Your electricity bill gives a great deal of information, but only if you know what to look for. The most common misconception is that the delivery charges are all fixed fees, and reducing your electricity usage will have little to no impact on your bill. In fact, most of your bill is variable including most of the delivery charges. This myth is propagated since the long list of delivery charges and riders do not have their rates stated anywhere in the bill! In part 1, we will explore the components of your electricity bill, and how to read it. Our electricity retailer is EPCOR, but there are many other retailers that serve Edmonton. While other retailers may present the bill slightly differently, the same overall concepts apply.

The Inglewood Community League has three different electricity services, and three separate meters. Service 1 is for our field hall, which is slated for demolition and currently powered off at the main breaker. Service 2 is for our parking lot lights, which typically add about 5% to our monthly usage. Service 3 is for the main hall, including the solar panel installation. For simplicity, we will only discuss Service 3 in this article.

Inglewood March 2020 Electricity Bill

The bill is broken down into two parts:

  1. Electric Energy Charges: This pays for the actual electricity, an administration fee, and a credit for the electricity we sold back to the grid from our solar panels (MicroGen).
  2. Delivery Charges: The delivery charges pay for the infrastructure to deliver electricity to your home. Most of these fees are variable, however this is not made clear on the bill.

While electricity rates are clearly shown on the bill, delivery rates are not. The rates change month to month or quarter to quarter and can be found on the EPCOR website, although unfortunately not in an easily accessible way.

There are three different types of charges, each highlighted a different colour on the bill:

  • Fixed: The “Administration Charge” from EPCOR is $5.59 per month.
  • Mixed: The “Distribution Charge” has is made up of two components: a daily fixed fee (currently 37.844 ¢/day), plus a variable fee (currently 2.669 ¢/kWh). There were 28 days in this billing period, which means $10.60 (about 1/3rd) is the daily fixed fee.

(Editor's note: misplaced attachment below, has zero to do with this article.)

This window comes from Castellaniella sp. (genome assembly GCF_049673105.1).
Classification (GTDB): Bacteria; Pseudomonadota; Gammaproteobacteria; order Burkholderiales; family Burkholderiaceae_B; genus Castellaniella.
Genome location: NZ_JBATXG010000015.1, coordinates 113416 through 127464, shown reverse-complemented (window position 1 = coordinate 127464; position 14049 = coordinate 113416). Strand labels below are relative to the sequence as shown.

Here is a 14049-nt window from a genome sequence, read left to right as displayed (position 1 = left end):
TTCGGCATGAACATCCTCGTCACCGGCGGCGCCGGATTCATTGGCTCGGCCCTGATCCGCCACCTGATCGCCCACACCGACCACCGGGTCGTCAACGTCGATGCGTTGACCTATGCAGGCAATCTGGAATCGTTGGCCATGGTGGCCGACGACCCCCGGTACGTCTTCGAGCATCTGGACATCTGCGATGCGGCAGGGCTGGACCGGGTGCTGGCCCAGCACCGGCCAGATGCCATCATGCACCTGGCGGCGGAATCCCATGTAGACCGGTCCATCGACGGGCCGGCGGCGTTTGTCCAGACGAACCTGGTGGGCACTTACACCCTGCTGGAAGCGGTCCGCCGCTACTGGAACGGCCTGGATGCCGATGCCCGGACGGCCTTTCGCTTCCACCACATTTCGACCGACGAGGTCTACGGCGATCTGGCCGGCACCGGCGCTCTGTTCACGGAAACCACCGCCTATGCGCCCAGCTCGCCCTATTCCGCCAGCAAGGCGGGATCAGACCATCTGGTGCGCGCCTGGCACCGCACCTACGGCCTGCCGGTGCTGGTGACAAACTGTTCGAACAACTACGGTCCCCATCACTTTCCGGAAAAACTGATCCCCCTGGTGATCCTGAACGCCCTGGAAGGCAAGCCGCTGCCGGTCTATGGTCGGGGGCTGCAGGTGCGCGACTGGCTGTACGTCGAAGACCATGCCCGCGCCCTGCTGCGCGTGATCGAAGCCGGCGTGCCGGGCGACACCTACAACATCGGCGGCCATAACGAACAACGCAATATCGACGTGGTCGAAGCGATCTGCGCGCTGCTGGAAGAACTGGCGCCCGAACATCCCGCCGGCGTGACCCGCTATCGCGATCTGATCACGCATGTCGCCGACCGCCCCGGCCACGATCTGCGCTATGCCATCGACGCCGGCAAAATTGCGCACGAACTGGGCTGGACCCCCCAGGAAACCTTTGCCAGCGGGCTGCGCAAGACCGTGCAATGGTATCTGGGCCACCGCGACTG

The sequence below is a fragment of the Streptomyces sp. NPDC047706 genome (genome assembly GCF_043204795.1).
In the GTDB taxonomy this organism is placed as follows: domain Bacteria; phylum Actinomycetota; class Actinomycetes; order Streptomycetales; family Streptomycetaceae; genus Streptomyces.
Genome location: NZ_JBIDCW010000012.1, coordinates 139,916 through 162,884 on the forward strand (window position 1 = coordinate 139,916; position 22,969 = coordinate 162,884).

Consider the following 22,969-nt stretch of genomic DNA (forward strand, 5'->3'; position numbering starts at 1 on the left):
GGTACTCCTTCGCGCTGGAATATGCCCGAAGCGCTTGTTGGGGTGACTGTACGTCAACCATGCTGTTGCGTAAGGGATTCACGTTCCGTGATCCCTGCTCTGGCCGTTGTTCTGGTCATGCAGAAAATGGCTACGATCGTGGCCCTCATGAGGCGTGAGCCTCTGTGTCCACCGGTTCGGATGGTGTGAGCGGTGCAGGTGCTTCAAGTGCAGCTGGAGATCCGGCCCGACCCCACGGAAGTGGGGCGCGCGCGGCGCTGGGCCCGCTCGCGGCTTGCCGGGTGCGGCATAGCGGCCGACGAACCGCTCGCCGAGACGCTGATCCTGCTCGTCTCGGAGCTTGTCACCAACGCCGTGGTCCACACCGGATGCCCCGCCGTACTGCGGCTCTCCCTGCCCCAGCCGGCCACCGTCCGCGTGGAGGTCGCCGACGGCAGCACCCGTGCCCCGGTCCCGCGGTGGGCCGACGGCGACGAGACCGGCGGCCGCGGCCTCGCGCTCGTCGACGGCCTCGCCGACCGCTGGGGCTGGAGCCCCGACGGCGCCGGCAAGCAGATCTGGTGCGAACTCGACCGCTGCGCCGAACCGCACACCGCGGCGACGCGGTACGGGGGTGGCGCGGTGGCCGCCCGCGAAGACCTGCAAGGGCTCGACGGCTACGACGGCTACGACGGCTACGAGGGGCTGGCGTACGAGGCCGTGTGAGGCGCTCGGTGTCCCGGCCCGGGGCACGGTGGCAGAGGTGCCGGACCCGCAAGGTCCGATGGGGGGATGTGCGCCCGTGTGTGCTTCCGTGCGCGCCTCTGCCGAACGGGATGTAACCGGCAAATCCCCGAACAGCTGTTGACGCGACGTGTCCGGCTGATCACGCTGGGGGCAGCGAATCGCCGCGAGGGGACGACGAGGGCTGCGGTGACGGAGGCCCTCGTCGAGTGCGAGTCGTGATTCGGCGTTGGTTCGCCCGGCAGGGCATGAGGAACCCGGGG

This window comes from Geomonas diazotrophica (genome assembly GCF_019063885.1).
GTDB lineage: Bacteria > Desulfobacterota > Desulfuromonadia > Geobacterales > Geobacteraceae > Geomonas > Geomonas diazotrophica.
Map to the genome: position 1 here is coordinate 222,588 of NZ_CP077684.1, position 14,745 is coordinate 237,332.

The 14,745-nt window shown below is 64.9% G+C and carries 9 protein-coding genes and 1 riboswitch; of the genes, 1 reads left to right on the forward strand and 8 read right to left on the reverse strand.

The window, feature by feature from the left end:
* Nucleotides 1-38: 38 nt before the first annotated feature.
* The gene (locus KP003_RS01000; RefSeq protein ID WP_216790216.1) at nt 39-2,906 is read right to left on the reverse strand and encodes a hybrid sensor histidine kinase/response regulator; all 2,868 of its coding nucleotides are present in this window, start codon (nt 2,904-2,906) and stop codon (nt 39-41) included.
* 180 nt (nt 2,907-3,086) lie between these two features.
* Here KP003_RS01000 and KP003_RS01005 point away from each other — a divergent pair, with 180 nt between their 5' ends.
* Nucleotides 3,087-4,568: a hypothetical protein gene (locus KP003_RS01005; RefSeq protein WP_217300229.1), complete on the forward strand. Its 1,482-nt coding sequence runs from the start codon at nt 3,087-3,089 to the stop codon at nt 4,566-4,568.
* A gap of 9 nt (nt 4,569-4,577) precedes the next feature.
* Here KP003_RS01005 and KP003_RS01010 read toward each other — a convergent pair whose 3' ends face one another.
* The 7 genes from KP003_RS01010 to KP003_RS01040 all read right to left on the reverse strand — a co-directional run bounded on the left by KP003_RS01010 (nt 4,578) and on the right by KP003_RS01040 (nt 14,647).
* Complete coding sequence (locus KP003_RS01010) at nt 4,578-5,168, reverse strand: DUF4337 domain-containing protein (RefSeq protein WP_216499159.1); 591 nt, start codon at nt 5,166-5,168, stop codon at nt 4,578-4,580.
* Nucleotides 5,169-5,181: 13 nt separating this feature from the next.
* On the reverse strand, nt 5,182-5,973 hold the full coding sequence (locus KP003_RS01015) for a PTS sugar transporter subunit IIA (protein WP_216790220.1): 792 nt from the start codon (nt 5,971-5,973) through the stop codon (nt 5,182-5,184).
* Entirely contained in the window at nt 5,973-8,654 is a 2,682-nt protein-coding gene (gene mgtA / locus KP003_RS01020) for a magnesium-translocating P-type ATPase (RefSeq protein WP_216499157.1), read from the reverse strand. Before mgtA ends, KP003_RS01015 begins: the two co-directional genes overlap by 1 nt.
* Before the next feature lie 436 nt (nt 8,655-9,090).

• Variable: All other fees are variable and are charged in ¢/kWh. These scale directly with how much electricity you consume.


All the variable costs on the bill are what we consumers actually pay to use electricity in our homes/buildings, and can be summed up into a single monthly rate with units of ¢/kWh. The total variable cost we end up paying each month is often 2-3 times the amount as the raw electricity rate we see written on our bill, that most of us tend to focus on.

Total electricity cost in ¢/kWh


The average consumer is not interested in the breakdown of electricity vs. delivery costs. From a billing perspective, it makes more sense to split between variable and fixed. A simplified bill is presented below using the total variable rate from above. I find this a much more transparent way to to breakdown how your money is actually being spent. Note that there is 1 cent difference between this and the EPCOR bill due to some early rounding from EPCOR.

Simplified Electricity Bill

A simple pie chart shows the breakdown of fixed vs. variable costs on this bill. For simplicity, and to make it more in line with an average home users bill, it excludes our solar panel export and GST.

Comparison of Fixed vs. Variable costs

Key takeaway: Delivery charges are not fixed! They are mostly variable and depend on your electricity consumption. They can effectively double or triple your electricity rate!

Next up in Part 2, we will explore how our Solar panels impact our bill.